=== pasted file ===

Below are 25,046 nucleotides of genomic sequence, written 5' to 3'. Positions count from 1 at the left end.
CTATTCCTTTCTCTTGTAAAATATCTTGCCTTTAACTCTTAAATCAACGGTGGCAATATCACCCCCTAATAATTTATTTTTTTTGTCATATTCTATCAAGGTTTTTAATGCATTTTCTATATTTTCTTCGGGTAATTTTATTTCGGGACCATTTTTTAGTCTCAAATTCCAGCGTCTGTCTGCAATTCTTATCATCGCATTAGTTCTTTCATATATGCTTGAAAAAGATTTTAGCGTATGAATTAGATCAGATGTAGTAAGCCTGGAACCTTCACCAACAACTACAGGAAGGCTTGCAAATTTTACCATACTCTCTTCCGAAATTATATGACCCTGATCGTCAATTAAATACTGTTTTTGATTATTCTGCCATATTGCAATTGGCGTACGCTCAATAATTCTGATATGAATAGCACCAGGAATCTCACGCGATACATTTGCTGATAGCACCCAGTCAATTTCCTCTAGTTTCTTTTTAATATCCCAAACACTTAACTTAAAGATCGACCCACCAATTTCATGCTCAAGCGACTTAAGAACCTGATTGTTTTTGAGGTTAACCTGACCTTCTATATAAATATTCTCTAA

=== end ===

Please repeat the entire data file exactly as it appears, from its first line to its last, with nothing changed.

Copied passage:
Below are 25,046 nucleotides of genomic sequence, written 5' to 3'. Positions count from 1 at the left end.
CTATTCCTTTCTCTTGTAAAATATCTTGCCTTTAACTCTTAAATCAACGGTGGCAATATCACCCCCTAATAATTTATTTTTTTTGTCATATTCTATCAAGGTTTTTAATGCATTTTCTATATTTTCTTCGGGTAATTTTATTTCGGGACCATTTTTTAGTCTCAAATTCCAGCGTCTGTCTGCAATTCTTATCATCGCATTAGTTCTTTCATATATGCTTGAAAAAGATTTTAGCGTATGAATTAGATCAGATGTAGTAAGCCTGGAACCTTCACCAACAACTACAGGAAGGCTTGCAAATTTTACCATACTCTCTTCCGAAATTATATGACCCTGATCGTCAATTAAATACTGTTTTTGATTATTCTGCCATATTGCAATTGGCGTACGCTCAATAATTCTGATATGAATAGCACCAGGAATCTCACGCGATACATTTGCTGATAGCACCCAGTCAATTTCCTCTAGTTTCTTTTTAATATCCCAAACACTTAACTTAAAGATCGACCCACCAATTTCATGCTCAAGCGACTTAAGAACCTGATTGTTTTTGAGGTTAACCTGACCTTCTATATAAATATTCTCTAA